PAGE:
Stop the Next War Now: Effective Responses to Violence and Terrorism

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Medea Benjamin, Jodie Evans
New World Library, Nov 12, 2010 - Political Science - 256 pages
Violence begets violence — so believes the majority of people around the world who have stood up in protest against war. Stop the Next War Now is a reflective look and call to action to end violence, by acclaimed peace activists, experts, and visionaries, including Eve Ensler, Barbara Lee, Arianna Huffington, Janeane Garafalo, Nancy Pelosi, Maxine Hong Kingston, and many more. The book shares expert insight on the issues and powers-that-be that encourage war, including the media, politicians, global militarization, and the pending scarcity of natural resources. A powerful, smart, and passionate work, this book aims to educate and reflect on the effectiveness of peace movement activities and offer hope — through shared ideas, action steps, and checklists — to transform a culture of violence to a culture of peace. How can people humanize each other, ask the authors, and act as responsible global citizens? With vitality, joy, and a dash of CODEPINK-style humor, Stop the Next War Now insists that the time is ripe for the first-ever global movement to put an end to war — and tells readers what they can do about it.
 

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User Review  - beau.p.laurence - LibraryThing

important work for the current day. most of the essays are good, but a few fell into the tired cliches about women being naturally more peaceful than men (um, have you heard of Margaret Thatcher ... Read full review

Stop the next war now: effective responses to violence and terrorism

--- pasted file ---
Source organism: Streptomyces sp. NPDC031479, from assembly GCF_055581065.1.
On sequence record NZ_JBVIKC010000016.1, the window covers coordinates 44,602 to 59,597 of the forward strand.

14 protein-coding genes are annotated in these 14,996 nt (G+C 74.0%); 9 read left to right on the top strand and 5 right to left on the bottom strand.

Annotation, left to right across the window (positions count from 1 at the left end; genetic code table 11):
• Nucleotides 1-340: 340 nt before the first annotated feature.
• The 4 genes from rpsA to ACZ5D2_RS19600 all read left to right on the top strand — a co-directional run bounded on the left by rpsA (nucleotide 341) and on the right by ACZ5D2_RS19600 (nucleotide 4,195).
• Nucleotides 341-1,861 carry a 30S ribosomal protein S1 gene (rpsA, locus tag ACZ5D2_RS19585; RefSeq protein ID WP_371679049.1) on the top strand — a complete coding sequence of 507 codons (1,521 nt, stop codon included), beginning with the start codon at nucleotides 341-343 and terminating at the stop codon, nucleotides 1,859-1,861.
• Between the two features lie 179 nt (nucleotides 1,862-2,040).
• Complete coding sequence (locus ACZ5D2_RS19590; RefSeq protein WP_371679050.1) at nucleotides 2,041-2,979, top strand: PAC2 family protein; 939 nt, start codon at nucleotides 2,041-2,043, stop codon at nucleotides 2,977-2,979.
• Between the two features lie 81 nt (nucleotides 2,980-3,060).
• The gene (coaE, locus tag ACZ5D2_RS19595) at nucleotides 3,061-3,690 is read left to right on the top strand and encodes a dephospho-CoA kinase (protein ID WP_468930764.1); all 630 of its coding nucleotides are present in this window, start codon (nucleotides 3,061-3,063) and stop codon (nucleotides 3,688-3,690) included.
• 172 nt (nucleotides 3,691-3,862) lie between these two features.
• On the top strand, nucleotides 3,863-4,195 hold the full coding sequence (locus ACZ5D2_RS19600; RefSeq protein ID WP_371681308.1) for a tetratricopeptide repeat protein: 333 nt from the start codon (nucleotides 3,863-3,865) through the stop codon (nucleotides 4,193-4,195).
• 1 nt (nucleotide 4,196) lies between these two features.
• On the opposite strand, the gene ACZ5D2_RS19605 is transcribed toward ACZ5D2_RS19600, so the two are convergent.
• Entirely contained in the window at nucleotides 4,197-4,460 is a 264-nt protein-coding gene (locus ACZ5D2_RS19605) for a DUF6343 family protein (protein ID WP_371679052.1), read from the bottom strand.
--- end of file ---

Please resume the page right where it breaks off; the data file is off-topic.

User Review  - Not Available - Book Verdict

The editors, cofounders of CODEPINK: Women for Peace, have collected essays, letters, poems, and quotes highly critical of the Iraq war, President Bush, and war and terrorism in general. Their ... Read full review

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About the author (2010)

Medea Benjamin is the founding director of Global Exchange and cofounded codepink with Jodie Evans. She also helped bring together the groups forming United for Peace and Justice. Medea has traveled several times to Afghanistan and Iraq, where she organized the Occupation Watch Center. At the start of 2005 she accompanied military families whose loved ones had been killed in the war to bring a shipment of humanitarian aid to the Iraqi people. In 2000, she was the Green Party candidate for the U.S. Senate from California. Her campaign mobilized thousands of Californians around issues such as paying workers a living wage, providing universal health care, and building schools, not prisons. Medea is a key figure in the antisweatshop movement, having spearheaded campaigns against companies such as Nike and Gap. In 1999, Medea helped expose indentured servitude among garment workers in the U.S. territory of Saipan, which led to a billion-dollar lawsuit against seventeen retailers. She is the author or coauthor of eight books, including the award-winning Don’t Be Afraid, Gringo, and helped produce TV documentaries such as Sweating for a T-Shirt.

Jodie has worked on behalf of community, social-justice, environmental, and political causes for more than thirty years. Her book Twilight of Empire: Responses to Occupation includes her journal entries for trips to Iraq. She serves on the boards of Rainforest Action Network, Drug Policy Alliance, Bioneers, the Garden Project, Community Self-Determination Institute, 826 LA, and the Circle of Life Foundation. A mother of three, Jodie is a harpist, gardener, and potter when not working to end war.

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